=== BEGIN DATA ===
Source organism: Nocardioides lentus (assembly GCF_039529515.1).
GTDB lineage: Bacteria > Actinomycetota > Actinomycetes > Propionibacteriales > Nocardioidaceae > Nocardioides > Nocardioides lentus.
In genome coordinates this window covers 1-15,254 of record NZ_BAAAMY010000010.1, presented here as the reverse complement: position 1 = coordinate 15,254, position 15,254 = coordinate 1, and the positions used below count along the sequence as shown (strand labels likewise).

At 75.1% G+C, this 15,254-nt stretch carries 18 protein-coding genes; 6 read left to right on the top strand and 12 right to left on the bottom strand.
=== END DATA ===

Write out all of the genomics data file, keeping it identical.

Source organism: Nocardioides lentus (assembly GCF_039529515.1).
GTDB lineage: Bacteria > Actinomycetota > Actinomycetes > Propionibacteriales > Nocardioidaceae > Nocardioides > Nocardioides lentus.
In genome coordinates this window covers 1-15,254 of record NZ_BAAAMY010000010.1, presented here as the reverse complement: position 1 = coordinate 15,254, position 15,254 = coordinate 1, and the positions used below count along the sequence as shown (strand labels likewise).

At 75.1% G+C, this 15,254-nt stretch carries 18 protein-coding genes; 6 read left to right on the top strand and 12 right to left on the bottom strand.